Blind-sided me with Science!

Who’d a thought I would ever get work into an exhibit about science, technology and the future of art (let alone three pieces!)?  Really, my aesthetic veers more to the Victorian than the futuristic! I guess the Victorian’s quest for beauty and the exotic led them to scientific observations and investigations. That’s how I fell about these Interference photographs.

Shimmering Water - Interference, Marie Cameron 2014

Shimmering Water – Interference    photography on metal    2014

Blue Pool - Interference, Marie Cameron 2014

Blue Pool – Interference   photography on metal    2014

Lavender Lake - Interference, Marie Cameron 2014

Lavender Lake – Interference   photography on metal    2014

Reception tonight from 5:30 – 8:00 pm at the Pacific Art League of Palo Alto can’t wait to see all the work!


I was mesmerized when the television transmission I had been watching broke up into colorful pixelations of abstract patterns before my eyes. Not only was it more beautiful and engaging than the program I had been watching but I was also fascinated by how the human mind likes imagine recognizable forms in the chaos. I quickly took a number of photographs, appreciating the transcendence of this moment of technological breakdown.

Shimmering Water - Interference Marie Cameron Photography 18x36 2014

Shimmering Water – Interference    photography on metal    2014

Blue Pool - Interference Marie Cameron 18 x 36 in Photography 2014

Blue Pool – Interference   photography on metal    2014

Lavender Lake - Interference, 18x36in Photography Marie Cameron 2014

Lavender Lake – Interference   photography on metal    2014

This was all such a departure from my typical work (painting as well as photography) that I really considered these snaps just a beautiful curiosity, but when the Pacific Art League put out a call for their exhibition, Science, Technology and the Future of Art, I began to consider these images more seriously.  I entered three of them and juror Gail Wight (Associate Professor of Art at Stanford University) selected them all!

It goes to show what can happen when you keep an open mind and are brave enough to step out of your comfort zone from time to time. Will this change the course of my work? I doubt it, the work I do is built on a lifetime of channeled obsessions and honed techniques, but opening up to new ways of working can only help to enrich the expressive capacity of art making – more tools in that toolbox!



Inner artist, Inner scientist

Today I spoke at my first international symposium (albeit from the comfort of my own studio in Los Gatos)! I was surprised when out of the blue, Giuliano Reis (symposium chair from University of Ottawa) contacted me for permission to use my photograph for the symposium’s poster and more surprised still when he asked me If I might speak at the symposium as well!!! At first I was a little intimidated: Crossroads of Environmental and Science Education – what did I have to contribute?  The more I thought about it the more I realized that we were all concerned with communicating our ideas.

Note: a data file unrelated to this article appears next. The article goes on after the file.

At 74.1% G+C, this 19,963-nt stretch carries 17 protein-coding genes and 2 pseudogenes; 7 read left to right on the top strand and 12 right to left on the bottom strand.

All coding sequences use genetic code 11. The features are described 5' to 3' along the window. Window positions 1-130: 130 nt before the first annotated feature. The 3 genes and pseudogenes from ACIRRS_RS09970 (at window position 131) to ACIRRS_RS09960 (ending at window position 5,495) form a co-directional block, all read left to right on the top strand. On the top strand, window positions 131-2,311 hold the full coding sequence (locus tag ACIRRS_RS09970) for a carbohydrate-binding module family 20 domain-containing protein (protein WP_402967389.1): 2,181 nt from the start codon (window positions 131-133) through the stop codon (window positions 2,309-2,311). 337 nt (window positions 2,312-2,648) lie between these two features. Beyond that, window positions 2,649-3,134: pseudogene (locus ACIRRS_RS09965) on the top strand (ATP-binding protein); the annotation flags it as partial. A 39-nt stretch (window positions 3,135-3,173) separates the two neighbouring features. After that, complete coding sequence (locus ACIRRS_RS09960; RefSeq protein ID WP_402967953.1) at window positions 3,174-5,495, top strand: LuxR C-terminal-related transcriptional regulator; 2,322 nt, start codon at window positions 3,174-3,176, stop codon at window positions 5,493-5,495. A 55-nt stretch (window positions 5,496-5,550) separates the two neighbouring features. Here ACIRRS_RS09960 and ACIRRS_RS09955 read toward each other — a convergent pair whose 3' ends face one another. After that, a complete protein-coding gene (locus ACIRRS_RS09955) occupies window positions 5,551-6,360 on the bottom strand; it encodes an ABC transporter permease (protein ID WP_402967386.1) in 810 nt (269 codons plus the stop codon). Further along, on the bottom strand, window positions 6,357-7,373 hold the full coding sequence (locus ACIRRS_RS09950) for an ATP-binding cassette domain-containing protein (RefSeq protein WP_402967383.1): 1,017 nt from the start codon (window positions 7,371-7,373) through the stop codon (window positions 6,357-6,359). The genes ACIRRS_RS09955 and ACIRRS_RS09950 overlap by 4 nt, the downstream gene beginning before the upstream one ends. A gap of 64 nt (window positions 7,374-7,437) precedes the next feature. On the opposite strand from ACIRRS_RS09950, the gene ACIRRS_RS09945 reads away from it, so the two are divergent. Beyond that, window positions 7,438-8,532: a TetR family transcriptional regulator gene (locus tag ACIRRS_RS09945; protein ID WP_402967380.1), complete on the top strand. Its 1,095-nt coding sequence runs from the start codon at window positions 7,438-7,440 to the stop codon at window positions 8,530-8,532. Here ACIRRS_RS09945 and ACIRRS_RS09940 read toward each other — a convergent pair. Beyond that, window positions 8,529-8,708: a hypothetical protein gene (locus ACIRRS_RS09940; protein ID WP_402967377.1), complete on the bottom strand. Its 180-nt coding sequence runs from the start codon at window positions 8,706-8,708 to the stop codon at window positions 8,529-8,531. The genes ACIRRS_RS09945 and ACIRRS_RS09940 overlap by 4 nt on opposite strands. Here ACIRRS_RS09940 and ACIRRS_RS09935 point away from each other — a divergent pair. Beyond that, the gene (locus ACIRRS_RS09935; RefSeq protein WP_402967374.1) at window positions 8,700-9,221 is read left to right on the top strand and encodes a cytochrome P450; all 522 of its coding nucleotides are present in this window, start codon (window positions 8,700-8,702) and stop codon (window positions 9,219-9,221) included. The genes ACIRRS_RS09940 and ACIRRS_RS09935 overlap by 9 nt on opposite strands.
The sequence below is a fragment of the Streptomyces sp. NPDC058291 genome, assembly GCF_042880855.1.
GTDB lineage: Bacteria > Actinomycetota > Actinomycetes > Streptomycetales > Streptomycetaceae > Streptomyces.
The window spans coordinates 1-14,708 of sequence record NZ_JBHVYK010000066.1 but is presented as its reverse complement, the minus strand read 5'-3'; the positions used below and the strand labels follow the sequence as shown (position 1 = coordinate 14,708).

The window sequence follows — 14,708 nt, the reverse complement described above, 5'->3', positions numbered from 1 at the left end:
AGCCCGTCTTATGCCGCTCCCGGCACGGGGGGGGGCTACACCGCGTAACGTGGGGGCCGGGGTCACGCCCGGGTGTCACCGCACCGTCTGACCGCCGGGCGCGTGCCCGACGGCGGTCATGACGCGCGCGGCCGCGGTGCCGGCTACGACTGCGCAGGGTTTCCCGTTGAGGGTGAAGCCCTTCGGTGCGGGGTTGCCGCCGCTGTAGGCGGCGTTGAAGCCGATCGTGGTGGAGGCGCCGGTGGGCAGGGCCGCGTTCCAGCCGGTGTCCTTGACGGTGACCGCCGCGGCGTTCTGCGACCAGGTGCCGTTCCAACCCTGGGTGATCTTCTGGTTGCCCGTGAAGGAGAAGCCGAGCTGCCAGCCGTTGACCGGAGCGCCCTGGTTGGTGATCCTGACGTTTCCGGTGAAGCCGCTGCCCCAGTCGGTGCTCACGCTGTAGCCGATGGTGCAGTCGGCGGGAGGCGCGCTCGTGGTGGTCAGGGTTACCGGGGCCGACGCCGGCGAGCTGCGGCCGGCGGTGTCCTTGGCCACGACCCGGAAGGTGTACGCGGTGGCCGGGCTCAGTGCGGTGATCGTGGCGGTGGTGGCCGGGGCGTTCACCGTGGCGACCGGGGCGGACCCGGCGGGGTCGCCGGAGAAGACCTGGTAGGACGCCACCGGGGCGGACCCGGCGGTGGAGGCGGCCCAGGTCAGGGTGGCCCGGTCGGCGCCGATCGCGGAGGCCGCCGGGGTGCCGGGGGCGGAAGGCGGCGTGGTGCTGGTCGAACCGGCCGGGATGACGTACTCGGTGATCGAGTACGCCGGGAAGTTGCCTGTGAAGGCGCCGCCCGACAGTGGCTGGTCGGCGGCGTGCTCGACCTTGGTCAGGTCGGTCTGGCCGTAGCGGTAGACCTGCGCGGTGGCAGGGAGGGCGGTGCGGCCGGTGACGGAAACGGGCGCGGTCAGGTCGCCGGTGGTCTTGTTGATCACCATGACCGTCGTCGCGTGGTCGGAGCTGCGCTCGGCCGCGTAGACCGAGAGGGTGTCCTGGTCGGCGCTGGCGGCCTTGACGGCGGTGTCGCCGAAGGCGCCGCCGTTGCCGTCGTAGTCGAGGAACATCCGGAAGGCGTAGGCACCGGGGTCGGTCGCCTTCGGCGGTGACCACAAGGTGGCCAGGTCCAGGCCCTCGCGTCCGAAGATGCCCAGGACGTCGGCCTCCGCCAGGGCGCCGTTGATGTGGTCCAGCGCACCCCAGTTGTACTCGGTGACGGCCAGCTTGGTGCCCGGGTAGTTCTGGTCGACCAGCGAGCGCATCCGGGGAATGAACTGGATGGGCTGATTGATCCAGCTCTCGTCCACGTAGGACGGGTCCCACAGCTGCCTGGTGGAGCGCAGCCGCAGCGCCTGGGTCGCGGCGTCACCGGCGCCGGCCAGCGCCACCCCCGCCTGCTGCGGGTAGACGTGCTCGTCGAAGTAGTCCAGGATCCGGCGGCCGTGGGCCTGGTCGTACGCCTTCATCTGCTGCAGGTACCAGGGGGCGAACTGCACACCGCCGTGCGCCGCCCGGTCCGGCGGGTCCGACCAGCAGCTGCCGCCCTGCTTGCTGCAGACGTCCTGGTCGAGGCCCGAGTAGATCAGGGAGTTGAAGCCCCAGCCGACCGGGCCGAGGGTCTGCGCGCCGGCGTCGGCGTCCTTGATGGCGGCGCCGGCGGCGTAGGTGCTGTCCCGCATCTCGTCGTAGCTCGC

Artist are particularly skilled at identifying engaging images, laden with symbols and metaphors that communicate directly to the heart and tug at the deeper recesses of our minds for truths we already hold dear. I spoke about what that barnacle encrusted bottle in the poster represented to me, a triumph of the marine environment to overcome and even appropriate the trash we throw at it. The fragile glass bottle symbolizes not only a human technological achievement but our frailties and by throwing this into the sea our wanton disregard for the environment. It’s a symbol of hope in the face of our carelessness. What makes the image work though are other aesthetic elements: disparate combination of elements (barnacles and bivalves living in and on something that is not natural to the ocean) beauty, a pleasing palette, the bottle symbolizes the human element – which is important to engage people on an accessible, personal level. I guess a key to a powerful image that will stay with you is that it should not be didactic, it should just layout some things to mullover and puzzle out in your own head. Nobody wants to be told what to think. Everyone needs to come to it on their own journey.

Barnacle Buoys and Bottles - Marie Cameron 2014


Symposium - Marie Cameron


Barnacle Traces - photo Marie Cameron 2014


At the end of my talk I was asked if I considered myself a scientist. I said I was a keen observer and perhaps in this amateruish way I had something of value to say.  The questioner then told me it was meant to be a rhetorical question and that I was definitely a scientist! What a sweet thing to say!

This honorary scientist is thinking that if more of us discovered our inner artist and our inner scientist the world would be a way better place!